The three-dimensional fine structure of the myosalpinx of the human Fallopian tube as revealed by alkali maceration methods and scanning electron microscopy

P. M. Motta, E. Vizza, S. Correr

Research output: Contribution to journalArticlepeer-review

Abstract

The three-dimensional (3-D) architecture of the smooth musculature of the human Fallopian tube was studied by means of scanning electron microscopy after NaOH maceration and ultrasonic microdissection of the interstitial connective tissue. The tubes (isthmus and ampulla) were taken from ten women (35-45 years old) with their consent that were subjected to hysterectomy for metrorrhagia. The myosalpinx of the isthmus and ampulla consists of a continuous network of randomly anastomosed smooth muscle cell (SMC) bundles with a multidirectional arrangement. The SMC bundles modify their orientation, intertwine repeatedly with each other and dichotomize. This plexiform arrangement of the musculature is more evident in the ampulla than in the isthmus where SMC often tend to form discrete but irregualr oblique/circular and longitudinal bundles. These results demonstrate that the myosalpinx of the human ampulla and isthmus are not composed of clear cut longitudinally, circularly or spirally arranged layers, as suggested in previous bidimensional light and transmission electron microscopic studies. Furthermore the presence of a network of multidirectional SMC bundles suggests that there is no morphological evidence for unidirectional peristalis. Moreover, the muscular structural features of the human Fallopian tube result more likely suited to stir rather than push tubal contents (gametes/embryos as well as tubal secretions and fluids) As postulated in early experimental physiological studies these real 3-D data actually better explain the random pattern of propagation of the contraction waves and the electrical impulses through the SMC. Further for the ampullar musculature they suggest that its specific role may not be only related to tubal transport but also involved in shaking the tubal contents.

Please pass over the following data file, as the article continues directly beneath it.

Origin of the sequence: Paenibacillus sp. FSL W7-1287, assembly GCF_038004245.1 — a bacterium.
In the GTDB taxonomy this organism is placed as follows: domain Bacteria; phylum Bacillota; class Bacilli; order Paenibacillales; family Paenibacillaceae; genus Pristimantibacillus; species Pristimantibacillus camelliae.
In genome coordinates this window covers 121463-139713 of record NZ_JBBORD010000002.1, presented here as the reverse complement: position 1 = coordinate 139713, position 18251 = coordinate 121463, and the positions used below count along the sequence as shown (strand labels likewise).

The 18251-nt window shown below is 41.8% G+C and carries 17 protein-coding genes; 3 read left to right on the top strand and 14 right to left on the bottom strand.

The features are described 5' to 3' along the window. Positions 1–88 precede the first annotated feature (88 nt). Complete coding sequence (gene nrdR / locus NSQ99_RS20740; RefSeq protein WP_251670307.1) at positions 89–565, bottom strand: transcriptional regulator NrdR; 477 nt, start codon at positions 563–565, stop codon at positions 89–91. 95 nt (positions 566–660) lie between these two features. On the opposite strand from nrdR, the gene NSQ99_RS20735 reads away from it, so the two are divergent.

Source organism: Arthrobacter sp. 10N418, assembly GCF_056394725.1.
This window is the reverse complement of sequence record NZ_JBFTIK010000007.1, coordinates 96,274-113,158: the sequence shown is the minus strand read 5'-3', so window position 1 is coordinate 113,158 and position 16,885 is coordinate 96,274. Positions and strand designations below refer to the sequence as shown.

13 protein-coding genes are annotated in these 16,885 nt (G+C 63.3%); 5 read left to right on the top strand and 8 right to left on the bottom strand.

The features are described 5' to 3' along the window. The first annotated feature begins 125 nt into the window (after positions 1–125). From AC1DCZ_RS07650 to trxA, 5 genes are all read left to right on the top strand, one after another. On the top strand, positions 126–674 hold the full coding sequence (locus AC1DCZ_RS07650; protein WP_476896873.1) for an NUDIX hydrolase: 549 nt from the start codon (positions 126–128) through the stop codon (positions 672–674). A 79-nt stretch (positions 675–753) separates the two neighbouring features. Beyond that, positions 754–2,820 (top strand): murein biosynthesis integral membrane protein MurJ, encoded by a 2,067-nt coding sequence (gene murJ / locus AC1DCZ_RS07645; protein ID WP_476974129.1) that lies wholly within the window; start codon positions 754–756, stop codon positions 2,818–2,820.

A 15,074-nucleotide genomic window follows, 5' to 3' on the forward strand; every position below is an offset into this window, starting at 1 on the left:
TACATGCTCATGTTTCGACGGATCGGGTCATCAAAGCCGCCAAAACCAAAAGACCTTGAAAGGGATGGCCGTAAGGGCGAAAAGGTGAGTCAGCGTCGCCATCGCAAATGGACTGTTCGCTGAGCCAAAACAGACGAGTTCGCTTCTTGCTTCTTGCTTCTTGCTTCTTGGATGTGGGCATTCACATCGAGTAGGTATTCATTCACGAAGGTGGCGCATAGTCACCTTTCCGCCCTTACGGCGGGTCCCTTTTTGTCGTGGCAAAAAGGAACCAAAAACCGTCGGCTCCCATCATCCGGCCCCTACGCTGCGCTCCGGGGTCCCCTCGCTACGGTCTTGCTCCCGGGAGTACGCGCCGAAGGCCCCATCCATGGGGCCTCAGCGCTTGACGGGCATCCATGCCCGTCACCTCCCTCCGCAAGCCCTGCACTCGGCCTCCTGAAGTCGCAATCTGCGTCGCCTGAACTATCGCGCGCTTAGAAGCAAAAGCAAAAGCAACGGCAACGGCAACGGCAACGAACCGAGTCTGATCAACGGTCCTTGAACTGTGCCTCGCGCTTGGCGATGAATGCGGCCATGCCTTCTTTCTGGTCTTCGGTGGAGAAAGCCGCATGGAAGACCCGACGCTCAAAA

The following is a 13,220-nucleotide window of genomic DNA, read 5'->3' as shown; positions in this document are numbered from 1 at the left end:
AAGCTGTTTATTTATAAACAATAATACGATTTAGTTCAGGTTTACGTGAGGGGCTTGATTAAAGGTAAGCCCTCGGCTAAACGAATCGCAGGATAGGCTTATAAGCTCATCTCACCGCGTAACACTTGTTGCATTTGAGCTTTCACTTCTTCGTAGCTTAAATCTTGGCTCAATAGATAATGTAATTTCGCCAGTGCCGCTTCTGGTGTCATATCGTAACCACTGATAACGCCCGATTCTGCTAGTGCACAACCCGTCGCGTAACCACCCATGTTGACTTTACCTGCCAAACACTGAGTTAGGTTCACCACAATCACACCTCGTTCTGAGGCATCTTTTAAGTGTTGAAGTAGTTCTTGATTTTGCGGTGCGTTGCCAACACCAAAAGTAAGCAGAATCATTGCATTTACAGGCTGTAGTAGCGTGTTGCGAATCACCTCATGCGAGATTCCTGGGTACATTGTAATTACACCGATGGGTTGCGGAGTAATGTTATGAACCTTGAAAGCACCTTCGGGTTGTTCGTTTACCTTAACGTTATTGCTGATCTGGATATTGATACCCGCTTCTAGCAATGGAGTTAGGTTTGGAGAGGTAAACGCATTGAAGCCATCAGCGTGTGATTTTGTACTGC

Original languageEnglish
JournalFASEB Journal
Volume11
Issue number3
Publication statusPublished - 1997

ASJC Scopus subject areas

  • Agricultural and Biological Sciences (miscellaneous)
  • Biochemistry, Genetics and Molecular Biology(all)
  • Biochemistry
  • Cell Biology

Fingerprint Dive into the research topics of 'The three-dimensional fine structure of the myosalpinx of the human Fallopian tube as revealed by alkali maceration methods and scanning electron microscopy'. Together they form a unique fingerprint.

Cite this